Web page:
This book explores the personal and interpersonal complexities taking place within the therapeutic community, together with destructive processes that have external origins (such as governmental and health-care commissioning). These ‘attacks’ take place under the guise of policy changes, uncertainties around funding and commissioning, service cuts and, in some cases, they result in the closure of iconic services, such as the Henderson Hospital.
The book started out as a series of seminars held to promote psychosocial enquiry around forensic systems of care, and it encourages discussions between service users, the general public and multidisciplinary professionals (such as nurses, project workers, probation officers, psychiatrists, psychotherapists, managers, researchers). It comprises fifteen chapters, each written by an author working within the forensic, and forensic-related, field. Many of the concepts discussed throughout are generalisable into other healthcare settings; as such, I think this book will have a wide reaching audience. Three chapters (Corbett, Sinason and Hopper) focus specifically on learning disabilities, an often neglected and marginalised group.
Alan Corbett (Life on the borders of thought) writes of the history of forensic disability psychotherapy, and the prevalence of forensic patients with intellectual disabilities. He provides a wonderful case example of individual psychotherapy sessions with a learning disabled patient, highlighting common difficulties faced by those working in this field, such as the challenges staff teams face in not colluding with the patient’s splitting process, instead holding a more integrated view of narratives of victimhood and aggression. He discusses how in this work, the most important tool is the therapist’s use of self- He refers to Disability Transference, where the patient projects into the therapist disavowed feelings which are too unbearable to hold, at times leaving the therapist feeling as if their intelligence is under attack.
Valerie Sinason (Infanticide and paedophilia as a defence against incest ) also provides rich clinical material based on her individual psychotherapy with a learning disabled patient, who exhibits violent sexual acts. The patient, in dealing with trauma, abandonment and loss of biological history, finds a creative (though illegal) solution of paedophilia and infanticide as a defence against his fear of committing incest. The article highlights the societal death-wish towards people with learning disabilities, where foetuses identified as disabled are aborted; the patient internalised these death wishes, which were then projected onto small boys and babies.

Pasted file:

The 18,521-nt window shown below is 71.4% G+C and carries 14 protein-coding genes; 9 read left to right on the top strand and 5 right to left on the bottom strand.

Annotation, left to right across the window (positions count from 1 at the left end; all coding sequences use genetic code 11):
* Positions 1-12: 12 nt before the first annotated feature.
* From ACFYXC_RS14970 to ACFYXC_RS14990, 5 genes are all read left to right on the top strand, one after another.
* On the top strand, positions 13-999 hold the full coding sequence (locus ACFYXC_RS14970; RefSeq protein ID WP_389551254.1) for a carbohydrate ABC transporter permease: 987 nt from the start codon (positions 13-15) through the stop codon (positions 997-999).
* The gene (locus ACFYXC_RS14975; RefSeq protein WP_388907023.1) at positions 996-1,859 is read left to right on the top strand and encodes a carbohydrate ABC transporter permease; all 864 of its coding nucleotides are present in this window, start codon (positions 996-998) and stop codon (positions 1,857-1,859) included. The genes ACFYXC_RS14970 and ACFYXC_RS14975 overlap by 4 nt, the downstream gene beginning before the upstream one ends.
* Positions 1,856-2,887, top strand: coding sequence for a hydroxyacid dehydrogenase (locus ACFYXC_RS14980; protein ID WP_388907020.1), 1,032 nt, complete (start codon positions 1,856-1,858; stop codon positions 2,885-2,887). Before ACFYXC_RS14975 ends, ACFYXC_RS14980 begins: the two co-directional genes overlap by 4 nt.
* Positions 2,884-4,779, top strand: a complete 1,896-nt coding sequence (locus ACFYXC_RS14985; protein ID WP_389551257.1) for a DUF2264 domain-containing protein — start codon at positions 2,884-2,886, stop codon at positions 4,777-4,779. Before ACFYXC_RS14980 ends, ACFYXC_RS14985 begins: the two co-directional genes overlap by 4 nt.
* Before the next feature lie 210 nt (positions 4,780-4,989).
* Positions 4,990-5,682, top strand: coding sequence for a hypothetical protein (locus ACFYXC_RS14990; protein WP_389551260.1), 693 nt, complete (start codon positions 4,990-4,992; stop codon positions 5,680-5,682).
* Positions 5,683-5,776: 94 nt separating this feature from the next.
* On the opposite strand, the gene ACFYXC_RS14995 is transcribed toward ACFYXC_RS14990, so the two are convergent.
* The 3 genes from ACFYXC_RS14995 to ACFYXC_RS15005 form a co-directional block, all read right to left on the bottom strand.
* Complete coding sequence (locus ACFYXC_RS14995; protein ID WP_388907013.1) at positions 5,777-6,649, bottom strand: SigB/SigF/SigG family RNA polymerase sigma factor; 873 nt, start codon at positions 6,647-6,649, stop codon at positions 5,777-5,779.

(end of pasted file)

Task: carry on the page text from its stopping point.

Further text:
Earl Hopper (Some challenges to the capacity to think, link and hope in the provision of psychotherapy for the learning disabled) echoes Corbett and Sinason, identifying various ways in which society devalues both the learning disabled, and their support workers. He cautions against burnout, and advocates for reflective spaces such as group/supervision to explore transferential and countertransferential processes, together with the need for openness and honesty within team meetings.
Celia Taylor (Complaints as a tool for bullying) eloquently explores the complaints system at a unit for personality disordered patients residing in a therapeutic community, highlighting the possibility that complaint/s may be of a vexatious or malicious nature, often leaving staff feeling unsafe. She demonstrates how the milieu can be held and sustained under these attacks, with complainants being supported to see the links to earlier trauma. This chapter left me wondering how this could be translated into different types of settings; I think that any organisation on the receiving end of complaints will find this useful material!
In regard to theory, the authors often use a mixture of the therapeutic community model, systems-psychodynamic thinking and attachment theory. Whilst physical security is provided within secure units, the authors highlight the need for psychological, relational security. The instituting of processes such as regular supervision, reflective practice, team meetings and sympathetic management styles are frequently advocated.
Overall, I found this book fresh and engaging, rich with clinical illustrations, presenting conscious and unconscious processes in a thought provoking and accessible format.
Sandra Rosieur is an integrative BACP accredited counsellor working in private practice in South London, and within the voluntary sector as a Rape Crisis Counsellor. She has worked within a number of different counselling settings, supporting clients affected by violence, trauma, abuse and addictions. She has a growing interest in learning disabilities and sexual perversions.’